Funding my studies

"As I studied my Psychology BSc at Newcastle University, I received a 20% alumni discount from my course, making it £1,000 cheaper! I took a year out between undergraduate and postgraduate study and worked as a Graduate Ambassador to save up the money for my course and train fees! You’d be amazed by how quickly you can save money if you set up a direct debit from your normal account into a savings account."

Career aspirations

"In the long run, I hope to become a chartered Forensic Psychologist working in a high-security prison. So my first step after graduating would be to become employed as a trainee forensic psychologist at a prison.

"My course has given me a placement for the duration of my degree which will hopefully provide me with the experience and skills required to gain one of these positions. My placement is in Franklin Prison working in the Psychology department and helping them with research and other tasks within the prison. This is an amazing opportunity as it can be really hard to gain clearance to allow someone to work in a prison and so has given me the chance to gain first-hand experience of working as a psychologist in a prison."


"I decided to move back to my home town for my postgraduate study, which is actually York! It seems a lot further away than it actually is, it’s only an hour on the train (which gives me either time to have a quick nap or read over my lecture notes) and because Uni is only a 15 minute walk away from the train station it’s not so bad. I’m in University two days a week, 9-5, so it’s only early mornings twice a week! I decided to live at home to save money on rent and food (and it means I get free heating in winter and moving back in with my parents was nowhere near as painful as I thought it would be!).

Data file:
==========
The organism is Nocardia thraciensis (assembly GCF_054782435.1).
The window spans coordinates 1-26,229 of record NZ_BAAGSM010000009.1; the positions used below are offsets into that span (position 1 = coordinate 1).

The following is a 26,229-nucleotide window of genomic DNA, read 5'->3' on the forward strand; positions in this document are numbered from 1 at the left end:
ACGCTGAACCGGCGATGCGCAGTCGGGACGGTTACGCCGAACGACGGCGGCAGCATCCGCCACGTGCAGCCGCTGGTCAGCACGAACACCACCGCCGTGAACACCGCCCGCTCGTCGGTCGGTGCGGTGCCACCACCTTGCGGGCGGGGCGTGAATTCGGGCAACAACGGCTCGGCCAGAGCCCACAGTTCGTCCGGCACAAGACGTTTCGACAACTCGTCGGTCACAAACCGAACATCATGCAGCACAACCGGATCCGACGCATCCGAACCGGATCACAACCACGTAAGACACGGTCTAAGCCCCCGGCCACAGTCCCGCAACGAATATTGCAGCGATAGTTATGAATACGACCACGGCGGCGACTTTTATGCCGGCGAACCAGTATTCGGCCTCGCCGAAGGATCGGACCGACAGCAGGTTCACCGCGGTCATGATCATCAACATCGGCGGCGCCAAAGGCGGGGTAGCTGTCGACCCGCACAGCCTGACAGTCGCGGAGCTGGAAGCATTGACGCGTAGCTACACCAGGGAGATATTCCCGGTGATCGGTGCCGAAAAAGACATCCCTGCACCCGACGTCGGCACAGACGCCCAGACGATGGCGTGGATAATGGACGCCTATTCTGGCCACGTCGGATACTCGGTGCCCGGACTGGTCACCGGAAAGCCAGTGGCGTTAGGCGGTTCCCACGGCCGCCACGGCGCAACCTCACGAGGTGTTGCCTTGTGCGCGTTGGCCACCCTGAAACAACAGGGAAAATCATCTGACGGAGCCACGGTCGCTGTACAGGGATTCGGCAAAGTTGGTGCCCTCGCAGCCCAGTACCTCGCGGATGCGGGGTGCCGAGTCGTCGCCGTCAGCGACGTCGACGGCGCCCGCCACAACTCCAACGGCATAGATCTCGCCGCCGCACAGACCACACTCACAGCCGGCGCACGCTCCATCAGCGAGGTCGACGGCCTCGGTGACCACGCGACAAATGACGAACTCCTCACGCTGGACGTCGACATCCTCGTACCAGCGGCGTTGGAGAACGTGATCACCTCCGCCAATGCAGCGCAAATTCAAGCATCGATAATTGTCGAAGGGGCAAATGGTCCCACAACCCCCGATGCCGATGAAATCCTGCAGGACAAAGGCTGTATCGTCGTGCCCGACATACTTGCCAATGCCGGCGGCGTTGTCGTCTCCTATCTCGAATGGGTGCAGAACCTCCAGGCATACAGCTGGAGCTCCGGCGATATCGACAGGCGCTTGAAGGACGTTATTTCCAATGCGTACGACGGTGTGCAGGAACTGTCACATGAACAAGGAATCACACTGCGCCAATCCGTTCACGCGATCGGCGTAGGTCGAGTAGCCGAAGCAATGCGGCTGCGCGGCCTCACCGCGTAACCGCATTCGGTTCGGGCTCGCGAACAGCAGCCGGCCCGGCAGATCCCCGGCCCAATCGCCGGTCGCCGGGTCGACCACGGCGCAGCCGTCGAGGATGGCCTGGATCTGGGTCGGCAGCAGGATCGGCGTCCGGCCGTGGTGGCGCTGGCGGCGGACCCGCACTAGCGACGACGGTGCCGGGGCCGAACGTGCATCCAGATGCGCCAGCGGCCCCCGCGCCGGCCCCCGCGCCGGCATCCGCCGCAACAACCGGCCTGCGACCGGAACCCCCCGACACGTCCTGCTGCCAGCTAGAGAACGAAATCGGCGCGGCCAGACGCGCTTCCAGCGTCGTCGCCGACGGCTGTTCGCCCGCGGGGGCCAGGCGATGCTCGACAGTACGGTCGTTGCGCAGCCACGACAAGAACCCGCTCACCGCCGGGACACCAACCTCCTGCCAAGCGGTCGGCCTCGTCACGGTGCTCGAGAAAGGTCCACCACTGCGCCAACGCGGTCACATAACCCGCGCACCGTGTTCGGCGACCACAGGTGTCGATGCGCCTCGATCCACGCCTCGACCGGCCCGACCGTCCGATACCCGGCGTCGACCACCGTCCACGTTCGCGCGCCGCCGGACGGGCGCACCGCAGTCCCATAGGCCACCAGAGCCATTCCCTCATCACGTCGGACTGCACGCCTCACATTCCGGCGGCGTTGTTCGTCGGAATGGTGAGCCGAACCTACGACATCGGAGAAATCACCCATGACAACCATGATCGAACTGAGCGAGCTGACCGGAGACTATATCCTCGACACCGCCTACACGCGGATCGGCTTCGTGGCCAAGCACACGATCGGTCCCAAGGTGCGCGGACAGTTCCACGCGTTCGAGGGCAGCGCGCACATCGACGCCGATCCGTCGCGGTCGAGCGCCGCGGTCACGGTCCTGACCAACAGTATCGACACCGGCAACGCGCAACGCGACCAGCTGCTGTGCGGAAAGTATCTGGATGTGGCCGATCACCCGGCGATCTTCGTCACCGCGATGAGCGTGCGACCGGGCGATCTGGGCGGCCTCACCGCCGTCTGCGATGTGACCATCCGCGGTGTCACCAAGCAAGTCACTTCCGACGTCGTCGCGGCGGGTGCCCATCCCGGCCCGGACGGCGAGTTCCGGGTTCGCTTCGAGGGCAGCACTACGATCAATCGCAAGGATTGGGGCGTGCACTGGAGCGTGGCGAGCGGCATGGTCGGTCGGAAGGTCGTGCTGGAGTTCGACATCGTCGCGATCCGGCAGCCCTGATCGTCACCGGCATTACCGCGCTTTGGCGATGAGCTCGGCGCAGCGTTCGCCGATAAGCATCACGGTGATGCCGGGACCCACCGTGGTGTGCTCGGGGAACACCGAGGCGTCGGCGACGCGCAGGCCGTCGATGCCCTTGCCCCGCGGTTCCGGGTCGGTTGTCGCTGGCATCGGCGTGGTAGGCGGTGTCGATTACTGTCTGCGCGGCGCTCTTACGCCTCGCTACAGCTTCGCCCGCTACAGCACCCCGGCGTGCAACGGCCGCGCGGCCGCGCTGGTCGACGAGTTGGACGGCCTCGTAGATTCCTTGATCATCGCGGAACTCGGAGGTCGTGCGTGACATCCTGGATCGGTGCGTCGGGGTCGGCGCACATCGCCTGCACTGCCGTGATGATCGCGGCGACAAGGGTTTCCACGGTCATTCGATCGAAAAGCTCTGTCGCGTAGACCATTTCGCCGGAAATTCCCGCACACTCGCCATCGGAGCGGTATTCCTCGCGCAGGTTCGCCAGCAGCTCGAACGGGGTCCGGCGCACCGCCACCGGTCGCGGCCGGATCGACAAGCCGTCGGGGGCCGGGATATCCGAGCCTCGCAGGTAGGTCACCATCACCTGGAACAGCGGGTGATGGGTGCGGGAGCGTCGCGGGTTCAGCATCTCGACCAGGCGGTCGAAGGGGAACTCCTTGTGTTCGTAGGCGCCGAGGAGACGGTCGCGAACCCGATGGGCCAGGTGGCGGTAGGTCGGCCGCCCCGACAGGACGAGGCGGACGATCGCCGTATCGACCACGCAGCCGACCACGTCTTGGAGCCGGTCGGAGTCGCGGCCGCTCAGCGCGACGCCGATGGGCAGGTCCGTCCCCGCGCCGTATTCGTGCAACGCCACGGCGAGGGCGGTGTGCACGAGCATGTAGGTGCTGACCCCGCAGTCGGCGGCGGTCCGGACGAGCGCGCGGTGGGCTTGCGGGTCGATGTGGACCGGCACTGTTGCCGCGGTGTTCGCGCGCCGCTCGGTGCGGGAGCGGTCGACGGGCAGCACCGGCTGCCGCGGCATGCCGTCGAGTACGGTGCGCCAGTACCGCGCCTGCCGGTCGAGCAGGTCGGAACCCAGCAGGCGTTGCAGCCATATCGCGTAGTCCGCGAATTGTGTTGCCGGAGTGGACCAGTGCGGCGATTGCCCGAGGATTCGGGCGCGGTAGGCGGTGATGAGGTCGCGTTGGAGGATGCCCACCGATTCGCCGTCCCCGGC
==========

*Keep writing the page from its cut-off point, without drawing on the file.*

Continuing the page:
"I’m very lucky in the fact that I have a few friends from my undergraduate course who live in Newcastle and are happy for me to stay over if I ever need to, but it’s pretty rare that I’d ever need to."

Living in Newcastle

"I absolutely love the city of Newcastle, it has literally everything going for it! I’m a huge foodie and Newcastle is an amazing place for anyone who likes to try somewhere a little different for food, yes it has all the usual food chains, but it has so much more too, and pretty much every cuisine you could ever think of!

"I love the fact that there are so many things going on in the city, whether it’s live music, the Quayside, Ouseburn and (a personal favourite of mine) the monthly boiler shop steamer. You’re never short of anything going on in Newcastle!"

Remembering Newcastle

"So far the highlight of my time as a postgraduate student has been the group trip to the Westgate Unit at Franklin Prison in Durham. It gave us all a huge insight into what a prison is like, what being a forensic psychologist in prison is like and most importantly gave everyone on our course the chance to ask as many questions to forensic psychologists as we could possibly think of!"